The Boston Celtics will begin the Eastern Conference finals on Tuesday night against the Miami Heat, and as they have been for most of the playoffs, they’ll be without Gordon Hayward. Early on Monday evening, the team officially confirmed that, as expected, Hayward will not be available for Game 1. 

Hayward suffered a nasty sprained ankle late in the Celtics’ Game 2 win over the Philadelphia 76ers in their first-round series. His initial timeline was approximately four weeks after the team diagnosed it as a Grade 3 sprain. He left the bubble for a short time during his rehab, but has since returned and cleared quarantine. 

Since getting back to the bubble, Hayward has continued to increase his activity, and went through a workout after the Celtics’ practice on Monday. Coach Brad Stevens said that Hayward “looked good,” but is not sure about an exact return date just yet. However, Hayward is expected to return during this series. 

The Celtics have played much of the postseason without Hayward, including the entire second-round series against the defending champion Toronto Raptors, so it’s clear they can have success without him. But that doesn’t mean they won’t be eager to have him back. 

This was a major bounce-back season for Hayward, who looked far more comfortable and explosive than he did last season in his return from a gruesome ankle injury. He put up 17.5 points, 6.7 rebounds and 4.1 assists per game in the regular season, while shooting 50 percent from the field; the only other Celtic to ever put up those numbers was Larry Bird.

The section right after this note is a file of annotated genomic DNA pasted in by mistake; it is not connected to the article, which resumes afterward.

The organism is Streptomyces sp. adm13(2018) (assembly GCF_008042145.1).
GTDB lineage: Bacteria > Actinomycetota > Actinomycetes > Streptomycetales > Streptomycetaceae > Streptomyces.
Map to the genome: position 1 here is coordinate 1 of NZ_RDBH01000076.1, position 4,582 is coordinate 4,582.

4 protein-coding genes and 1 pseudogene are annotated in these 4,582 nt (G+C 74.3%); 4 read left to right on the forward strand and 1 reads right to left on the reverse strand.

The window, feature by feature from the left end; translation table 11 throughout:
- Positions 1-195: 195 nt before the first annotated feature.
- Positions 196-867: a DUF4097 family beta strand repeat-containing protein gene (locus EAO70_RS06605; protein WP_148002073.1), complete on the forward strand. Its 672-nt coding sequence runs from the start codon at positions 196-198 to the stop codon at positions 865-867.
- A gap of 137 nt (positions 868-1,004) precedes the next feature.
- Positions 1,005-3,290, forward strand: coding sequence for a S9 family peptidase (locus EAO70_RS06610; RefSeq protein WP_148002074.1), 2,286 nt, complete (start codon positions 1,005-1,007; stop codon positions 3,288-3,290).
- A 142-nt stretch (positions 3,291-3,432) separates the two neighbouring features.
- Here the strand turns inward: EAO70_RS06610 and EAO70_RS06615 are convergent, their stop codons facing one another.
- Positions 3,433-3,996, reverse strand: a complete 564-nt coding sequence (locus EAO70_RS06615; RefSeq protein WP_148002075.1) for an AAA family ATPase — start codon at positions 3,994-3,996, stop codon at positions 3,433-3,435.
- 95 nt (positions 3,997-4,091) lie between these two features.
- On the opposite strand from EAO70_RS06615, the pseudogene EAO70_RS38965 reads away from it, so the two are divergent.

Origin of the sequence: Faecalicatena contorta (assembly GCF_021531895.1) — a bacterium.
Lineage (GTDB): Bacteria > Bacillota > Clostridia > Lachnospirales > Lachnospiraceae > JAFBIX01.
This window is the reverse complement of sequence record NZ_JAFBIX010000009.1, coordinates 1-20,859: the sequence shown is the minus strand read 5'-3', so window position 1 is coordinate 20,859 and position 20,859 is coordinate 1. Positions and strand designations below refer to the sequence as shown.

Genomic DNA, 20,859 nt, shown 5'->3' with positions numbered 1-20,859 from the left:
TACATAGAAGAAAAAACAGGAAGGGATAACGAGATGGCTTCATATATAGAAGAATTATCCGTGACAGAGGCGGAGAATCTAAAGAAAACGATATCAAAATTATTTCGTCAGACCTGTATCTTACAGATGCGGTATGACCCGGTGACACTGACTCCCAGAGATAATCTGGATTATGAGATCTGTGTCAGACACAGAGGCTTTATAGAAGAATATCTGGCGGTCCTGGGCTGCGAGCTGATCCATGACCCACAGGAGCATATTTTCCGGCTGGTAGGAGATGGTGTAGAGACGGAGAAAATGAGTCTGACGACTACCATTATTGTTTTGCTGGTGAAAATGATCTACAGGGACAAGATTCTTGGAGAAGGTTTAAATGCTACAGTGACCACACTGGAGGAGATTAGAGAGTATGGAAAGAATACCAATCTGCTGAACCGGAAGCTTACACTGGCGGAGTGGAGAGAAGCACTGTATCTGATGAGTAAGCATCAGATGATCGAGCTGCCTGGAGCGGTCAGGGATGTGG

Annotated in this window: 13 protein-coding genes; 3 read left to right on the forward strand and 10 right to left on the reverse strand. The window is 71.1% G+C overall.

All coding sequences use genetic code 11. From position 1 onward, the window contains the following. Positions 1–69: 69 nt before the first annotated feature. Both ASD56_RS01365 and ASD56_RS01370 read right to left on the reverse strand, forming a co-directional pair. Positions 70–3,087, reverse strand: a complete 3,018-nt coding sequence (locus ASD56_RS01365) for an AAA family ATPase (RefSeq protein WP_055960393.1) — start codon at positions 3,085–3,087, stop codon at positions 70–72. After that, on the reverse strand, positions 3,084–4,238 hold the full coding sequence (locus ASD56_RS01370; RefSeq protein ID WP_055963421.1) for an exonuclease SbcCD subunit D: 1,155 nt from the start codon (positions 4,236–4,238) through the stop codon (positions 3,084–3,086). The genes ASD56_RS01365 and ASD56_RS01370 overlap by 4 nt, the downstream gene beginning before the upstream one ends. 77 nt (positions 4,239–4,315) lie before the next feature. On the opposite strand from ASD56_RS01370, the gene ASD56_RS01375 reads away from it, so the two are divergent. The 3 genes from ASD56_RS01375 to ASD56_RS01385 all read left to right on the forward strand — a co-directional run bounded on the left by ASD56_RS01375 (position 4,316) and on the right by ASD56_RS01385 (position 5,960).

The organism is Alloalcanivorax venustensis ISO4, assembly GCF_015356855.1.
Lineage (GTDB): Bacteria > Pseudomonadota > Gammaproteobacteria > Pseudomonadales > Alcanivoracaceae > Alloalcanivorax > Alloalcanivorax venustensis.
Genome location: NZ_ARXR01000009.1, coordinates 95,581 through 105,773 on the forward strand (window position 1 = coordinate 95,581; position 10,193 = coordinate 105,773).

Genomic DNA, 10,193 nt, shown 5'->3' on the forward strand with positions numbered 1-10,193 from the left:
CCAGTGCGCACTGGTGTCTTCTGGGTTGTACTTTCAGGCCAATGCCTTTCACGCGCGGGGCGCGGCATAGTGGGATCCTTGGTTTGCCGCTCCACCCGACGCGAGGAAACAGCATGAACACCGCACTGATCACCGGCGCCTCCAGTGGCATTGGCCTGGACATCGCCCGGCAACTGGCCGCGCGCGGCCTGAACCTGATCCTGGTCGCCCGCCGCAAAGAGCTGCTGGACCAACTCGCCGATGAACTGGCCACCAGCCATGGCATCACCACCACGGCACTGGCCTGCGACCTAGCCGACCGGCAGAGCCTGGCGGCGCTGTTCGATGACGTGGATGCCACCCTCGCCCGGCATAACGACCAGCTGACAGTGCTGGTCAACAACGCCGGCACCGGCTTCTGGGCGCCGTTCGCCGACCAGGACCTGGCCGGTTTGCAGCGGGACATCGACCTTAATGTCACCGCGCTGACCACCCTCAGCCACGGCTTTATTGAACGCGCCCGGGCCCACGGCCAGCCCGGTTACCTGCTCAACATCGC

Versatile and unselfish, it was little surprise that Hayward was a part of the Celtics’ best lineups all season long, and when he was on the floor, they outscored opponents by 8.4 points per 100 possessions. He can take over playmaking duties from Kemba Walker and Jayson Tatum, and is just as comfortable spotting up and playing off the ball. When he’s on the floor with the starting lineup, it’s much more difficult for teams to double Walker or Tatum than when Marcus Smart — a much less reliable outside shooter — is out there. 

And though he’s not elite at the defensive end, he’s another big wing defender for Brad Stevens to deploy, who can switch and guard multiple positions. Plus, his return will make the Celtics a deeper team, allowing Smart to return to his more natural sixth-man role, and meaning less minutes for the likes of Semi Ojeleye and Brad Wannamaker. 

In short, Hayward makes the Celtics better, and will increase their chances of getting to the NBA Finals for the first time since 2010. 

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